Several poems refer to the speaker’s father, regarding illness and a possible inheritable birth defect diagnosis. “Calf” uses the natural world and landscape to braid and foretell how knowing genetic history affects young decisions whether to bear children. The speaker’s mother reveals the father’s sickness is linked with those of paternal relatives, “Lesions on my father’s face. His twitching / legs. Likely stillborn, I did not attend his funeral.” 

With an allusion to the book title, the poem, “During the Wildfire,” melds lines about butchering a deer, sex, rain, dry earth crows, and fire in eleven enjambed couplets that end with these tragic and beautiful lines:

Inside his mouth I find a love letter his mother wrote
to his father years ago. I unfold the letter and find a series
of her sobs no one ever heard. What can I offer you
but this dream of a burning house? Even now my crow
eats his mantle of wasps at the window. Even now,
we hang maps like tapestries. We are where we’ll never be
again. Love: the beetle I bit in half. It took me so long to realize
there are people who start fires, not to tend them,
but to see how things burn, and it took me even longer
to realize some places need fire simply to survive.

Scarano writes lyrical poems of resistance and resilience. A poem, “Song Dogs”, cites the speaker’s mother who requested and begged the father not to molest their daughters, and “the letter worked.” Acknowledging better fortune than other women of Virginia had been bequeathed, this speaker “Never had to beg the way / the women before me had to beg.” In the adjacent poem, “Nights like these I think of my sisters,” power resonates in the advice, “Don’t be the horse licking sugar / from anyone’s hand. Be the mare that / bolts.” This poem is full of effective line breaks and powerful metaphors that issue strength. “Girl, be the flame / that leaps the highest.”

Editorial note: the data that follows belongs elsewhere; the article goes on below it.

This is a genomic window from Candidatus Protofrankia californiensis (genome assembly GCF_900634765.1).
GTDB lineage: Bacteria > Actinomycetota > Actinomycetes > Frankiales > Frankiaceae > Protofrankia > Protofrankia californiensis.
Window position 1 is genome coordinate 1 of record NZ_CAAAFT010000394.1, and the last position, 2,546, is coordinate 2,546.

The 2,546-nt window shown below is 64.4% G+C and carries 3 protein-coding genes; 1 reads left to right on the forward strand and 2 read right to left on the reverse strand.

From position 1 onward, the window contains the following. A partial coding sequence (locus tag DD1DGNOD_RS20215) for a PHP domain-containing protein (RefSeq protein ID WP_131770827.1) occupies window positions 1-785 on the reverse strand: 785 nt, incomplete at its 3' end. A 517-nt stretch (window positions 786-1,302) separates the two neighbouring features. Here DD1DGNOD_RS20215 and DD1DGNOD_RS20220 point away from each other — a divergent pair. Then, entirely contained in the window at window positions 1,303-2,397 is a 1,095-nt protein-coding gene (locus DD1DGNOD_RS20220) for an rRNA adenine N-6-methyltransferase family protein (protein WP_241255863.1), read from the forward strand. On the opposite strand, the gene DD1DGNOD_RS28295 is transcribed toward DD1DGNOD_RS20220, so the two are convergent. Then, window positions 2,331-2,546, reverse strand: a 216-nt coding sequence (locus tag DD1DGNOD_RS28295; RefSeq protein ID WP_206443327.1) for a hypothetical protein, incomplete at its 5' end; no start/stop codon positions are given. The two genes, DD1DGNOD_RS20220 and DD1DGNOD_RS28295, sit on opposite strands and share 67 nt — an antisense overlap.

In these poems, the speaker examines life with lovers and contemplates the future in another braided poem, “Buttercream.” The difficult choice “not to have children” is announced This poem gathers chains of images as sadness and resignation are conveyed in lines that resonate metaphorically:

If each parent gives you 
a defective gene, you can bake a cake
or crawl across the floor between buckets
of your blood. 

It is from gifts of intellectual and creative awareness that a poet can make subtle assertions, even if the gifts have been painfully wrought. Poems in this collection examine emotions of anger, grief, rage, shame and regret, often within careful nature-based metaphors. The poems are rich in description of place and nature that are nonjudgmental and move the collection forward.

It is like a treasure hunt to repeatedly come across words in one poem that resonate elsewhere in another poem, whether adjacent or pages apart. For example, there are references to “jar” in six separate poems, such as the words “Save bruises in jars” in the poem, “During the Wildfires” and the words “Tell me you believe our bodies together make a jar / that can hold light” from the poem “When you first ask if we can have a child.” In much the same way, other words such as: “fire”, “dream”, “baby shoes”, “hair”, “copper”, and “parts” resonate semantically, emotionally, and metaphorically.

Caitlin Scarano offers us beautifully written poems and prose that resonate thematically to convey both narrative and emotion within the poet’s knowledgeable love of the natural world. In the poem, “I know we’re all sick of poems with deer but let me explain,” the following line repeats at the beginning of three stanzas, “Every memory is two-sided.” This is a wise and poignant statement from a collection that is skilled, lyrical, personal, and well worth reading. 

About the reviewer: Mary Ellen Talley’s reviews have been published in Colorado Review, Sugar House Review, Entropy, Crab Creek Review, and Compulsive Reader. Her poems have been widely published in journals such as Raven Chronicles, Gyroscope and Ekphrastic Review as well as in several anthologies. A chapbook, Postcards from the Lilac City, was published by Finishing Line Press in October 2020.